Friday, 29 January 2010

Good manners are a piece of cake


Small, seemingly insignificant, acts of selfishness are the bane of my life. Often tiny, they fill me with an immeasurable irritation. Unable to let them go, I replay them over and over in my mind, brooding. It’s made even worse when they are in direct response to an act of kindness, like giving someone a beautiful little cup cake.

Last Sunday, once the tedious admin of life stuff was under control, as a treat to my inner child, I made a batch of cupcakes. Covered in coloured piped buttercream icing, they looked even more attractive than I’d expected. However I knew if they stayed in my house throughout the week I’d slowly eat my way through the lot, consuming some 20,000 calories and enough butter to give myself an instant heart attack. So instead, being nice, I sent them to work with the other half. If I was going to have enough restraint not to stuff myself silly then the least I could do was share.

The remaining pretty, petite cakes went out the door and I hoped that they’d find good homes. When other half returned home the insecure part of me had to ask: “Were the cupcakes eaten?” He nodded. “All by 11am, I didn’t even get one.” I allowed myself a little smile. With the topic almost forgotten he added: “Oh, someone scraped the icing off. It was smeared it all down the inside of the bin.”

Initially I felt mildly offended – what was wrong with the icing I had lovingly made? Within a few minutes that offence had hardened to rock-solid indignation. I sent 10 cakes to an office of roughly 40 people. By my basic maths that means there was enough for every fourth person. Now, why, please, I’d really like to know, why would you take something clearly in limited supply only to throw half of it away?

A cupcake comprises two constituent parts: sponge cake and icing. If you know that you don’t like 50% of something, why take it? Especially as this deprives someone else of having one, you selfish, self-centred, greedy person.

“Since when is it acceptable to use a handmade cake as prop in a demonstration of how embarrassingly immature you are?”

This is typical behaviour of the sort of people who never think about how their egotistical actions impact on others. They’re that person who always takes the last item off a sharing platter without asking if anyone else wants it. They’re the person who’s always at the pub for the first two rounds and then silently slopes off. They’re even the person who refuses to buy the designated driver a soft drink because “it’s not like they’ll get me one back, is it?”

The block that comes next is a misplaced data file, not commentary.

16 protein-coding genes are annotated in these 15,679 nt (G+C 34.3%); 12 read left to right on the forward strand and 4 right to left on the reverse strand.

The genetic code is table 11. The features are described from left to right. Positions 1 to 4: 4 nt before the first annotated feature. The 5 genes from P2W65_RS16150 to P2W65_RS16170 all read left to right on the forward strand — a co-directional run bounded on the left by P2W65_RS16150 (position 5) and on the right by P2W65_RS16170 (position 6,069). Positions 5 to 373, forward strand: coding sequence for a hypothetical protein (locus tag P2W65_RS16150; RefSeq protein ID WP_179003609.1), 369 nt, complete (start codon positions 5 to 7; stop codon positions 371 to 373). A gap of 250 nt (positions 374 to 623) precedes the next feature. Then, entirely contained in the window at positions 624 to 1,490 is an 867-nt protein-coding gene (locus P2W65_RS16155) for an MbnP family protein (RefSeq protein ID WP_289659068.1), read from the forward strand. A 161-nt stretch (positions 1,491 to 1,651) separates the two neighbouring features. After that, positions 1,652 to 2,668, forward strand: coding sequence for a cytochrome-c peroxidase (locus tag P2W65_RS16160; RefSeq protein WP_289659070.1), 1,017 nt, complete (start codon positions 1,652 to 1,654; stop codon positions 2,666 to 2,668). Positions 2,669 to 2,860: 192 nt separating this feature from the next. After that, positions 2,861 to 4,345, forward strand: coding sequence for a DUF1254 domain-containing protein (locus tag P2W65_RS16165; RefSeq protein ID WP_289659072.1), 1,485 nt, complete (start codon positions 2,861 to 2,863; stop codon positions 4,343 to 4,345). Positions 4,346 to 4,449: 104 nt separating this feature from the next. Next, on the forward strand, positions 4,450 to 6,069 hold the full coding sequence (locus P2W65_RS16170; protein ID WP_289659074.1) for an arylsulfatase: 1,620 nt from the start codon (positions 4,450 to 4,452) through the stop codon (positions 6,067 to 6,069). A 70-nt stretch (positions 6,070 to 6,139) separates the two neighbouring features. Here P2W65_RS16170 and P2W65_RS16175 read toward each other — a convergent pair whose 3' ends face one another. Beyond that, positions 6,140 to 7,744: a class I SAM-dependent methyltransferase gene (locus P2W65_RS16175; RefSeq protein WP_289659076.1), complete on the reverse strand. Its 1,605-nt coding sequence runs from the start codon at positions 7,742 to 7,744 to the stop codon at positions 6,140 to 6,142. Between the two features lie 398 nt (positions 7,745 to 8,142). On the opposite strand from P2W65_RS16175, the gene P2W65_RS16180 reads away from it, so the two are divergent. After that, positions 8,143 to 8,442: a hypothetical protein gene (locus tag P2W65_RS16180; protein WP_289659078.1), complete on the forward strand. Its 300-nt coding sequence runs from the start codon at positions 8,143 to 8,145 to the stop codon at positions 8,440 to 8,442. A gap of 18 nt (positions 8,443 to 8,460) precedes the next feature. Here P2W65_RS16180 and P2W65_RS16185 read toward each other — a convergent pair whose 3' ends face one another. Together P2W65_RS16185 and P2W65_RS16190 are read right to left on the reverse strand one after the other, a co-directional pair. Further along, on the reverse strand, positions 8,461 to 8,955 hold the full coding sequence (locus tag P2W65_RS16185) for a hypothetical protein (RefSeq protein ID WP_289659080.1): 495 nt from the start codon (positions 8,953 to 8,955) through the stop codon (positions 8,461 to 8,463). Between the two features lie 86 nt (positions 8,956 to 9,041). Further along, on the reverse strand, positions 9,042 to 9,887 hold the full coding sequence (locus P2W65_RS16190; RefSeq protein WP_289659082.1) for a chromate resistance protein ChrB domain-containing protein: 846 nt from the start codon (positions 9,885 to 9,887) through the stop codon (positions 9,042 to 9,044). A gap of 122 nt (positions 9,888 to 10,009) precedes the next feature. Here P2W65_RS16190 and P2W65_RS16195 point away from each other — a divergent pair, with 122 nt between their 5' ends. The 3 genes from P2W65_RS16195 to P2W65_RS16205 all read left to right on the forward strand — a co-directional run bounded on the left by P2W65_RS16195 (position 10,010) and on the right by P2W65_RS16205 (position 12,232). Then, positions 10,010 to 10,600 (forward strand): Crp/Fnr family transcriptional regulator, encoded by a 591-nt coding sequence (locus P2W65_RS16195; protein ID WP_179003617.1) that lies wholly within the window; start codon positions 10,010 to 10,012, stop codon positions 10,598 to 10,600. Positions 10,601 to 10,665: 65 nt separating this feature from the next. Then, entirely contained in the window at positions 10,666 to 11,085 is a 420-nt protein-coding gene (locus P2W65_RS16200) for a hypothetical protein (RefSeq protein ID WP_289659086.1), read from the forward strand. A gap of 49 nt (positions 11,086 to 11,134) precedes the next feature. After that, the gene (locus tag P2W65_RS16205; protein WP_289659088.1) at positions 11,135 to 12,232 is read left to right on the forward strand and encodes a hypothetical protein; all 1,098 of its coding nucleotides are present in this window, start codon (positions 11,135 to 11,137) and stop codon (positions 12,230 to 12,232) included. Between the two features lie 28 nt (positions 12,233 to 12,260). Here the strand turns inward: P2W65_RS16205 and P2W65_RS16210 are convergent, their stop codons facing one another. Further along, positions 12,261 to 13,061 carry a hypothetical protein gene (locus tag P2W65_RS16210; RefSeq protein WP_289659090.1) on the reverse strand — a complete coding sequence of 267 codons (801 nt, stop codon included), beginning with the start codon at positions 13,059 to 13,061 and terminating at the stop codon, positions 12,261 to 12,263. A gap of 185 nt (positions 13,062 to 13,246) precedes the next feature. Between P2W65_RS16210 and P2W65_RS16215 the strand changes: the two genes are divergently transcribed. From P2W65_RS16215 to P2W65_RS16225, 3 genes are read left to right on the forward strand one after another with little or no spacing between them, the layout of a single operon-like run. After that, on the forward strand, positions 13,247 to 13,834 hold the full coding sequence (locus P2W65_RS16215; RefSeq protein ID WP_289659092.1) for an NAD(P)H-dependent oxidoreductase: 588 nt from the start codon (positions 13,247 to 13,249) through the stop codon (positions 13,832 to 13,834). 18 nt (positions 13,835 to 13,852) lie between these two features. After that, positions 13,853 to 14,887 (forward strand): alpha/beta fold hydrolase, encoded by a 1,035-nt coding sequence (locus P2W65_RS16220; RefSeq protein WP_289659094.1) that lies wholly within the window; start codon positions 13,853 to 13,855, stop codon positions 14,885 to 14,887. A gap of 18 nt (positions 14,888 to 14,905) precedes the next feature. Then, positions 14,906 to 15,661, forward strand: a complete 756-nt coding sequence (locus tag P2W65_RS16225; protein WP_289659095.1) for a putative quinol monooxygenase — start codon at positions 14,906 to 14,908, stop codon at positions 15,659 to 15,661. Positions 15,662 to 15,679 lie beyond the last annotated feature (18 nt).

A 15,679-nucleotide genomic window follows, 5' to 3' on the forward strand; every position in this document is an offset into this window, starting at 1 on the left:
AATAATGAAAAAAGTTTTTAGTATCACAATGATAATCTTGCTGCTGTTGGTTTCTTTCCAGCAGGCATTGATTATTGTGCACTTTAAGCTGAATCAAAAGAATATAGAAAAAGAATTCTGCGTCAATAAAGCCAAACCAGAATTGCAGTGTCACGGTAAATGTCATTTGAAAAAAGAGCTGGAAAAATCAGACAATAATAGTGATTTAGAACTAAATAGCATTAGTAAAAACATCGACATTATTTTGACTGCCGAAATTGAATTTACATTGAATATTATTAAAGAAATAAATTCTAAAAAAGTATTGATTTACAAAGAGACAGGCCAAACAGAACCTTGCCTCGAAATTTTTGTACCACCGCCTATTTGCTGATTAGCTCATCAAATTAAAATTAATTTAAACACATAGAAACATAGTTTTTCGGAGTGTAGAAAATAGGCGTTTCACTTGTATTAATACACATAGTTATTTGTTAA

Thoughts of this lowlife pestered me all through dinner. Eventually anger overcame me and before long I was calling for the installation of CCTV, disciplinary action and immediate sackings. At one point I even said “Heads will roll!”

In my defence, it brought back painful memories of a birthday party I attended a few years ago when, too broke to buy a gift, I took a cake. Carrying two sponges filled with handmade crème patisserie and covered in thick chocolate icing I teetered all the way there, holding it like an unexploded bomb. The birthday girl was chuffed and placed it, reasonably, on the buffet table.

The evening wore on. With about a third of it eaten, the overly-silly-drunker-than-everyone-else-party-guest, as part of a squabble, rammed someone’s face smack bang into the middle of it. It took all the self control in the world to stop me screaming in her face. Since when is it acceptable to use a handmade cake as prop in a demonstration of how embarrassingly immature you are? Aside from the time I’d spent on it, it was a gift to someone else who would now not be able to enjoy it.

Where have people’s manners gone? I can clearly remember my mother regularly barking at me: “Don’t take it if you’re not going to eat it all.” After a while I never did. And it wasn’t just her. Teachers, friends’ parents and every dinner lady in the world were chanting the same mantra. Has everyone else got a nasty case of selective amnesia? Or is it more convenient to forget it and to think about ourselves at the expense of others?

If you don’t want something, or don’t like it, it’s fine to politely refuse. But be mindful that when someone has cooked something, they’ve spent time, energy and money. Under any circumstances, it’s a nice gesture and to squander, or even destroy that, is nothing less than the worst possible behaviour. Read more by Rosie.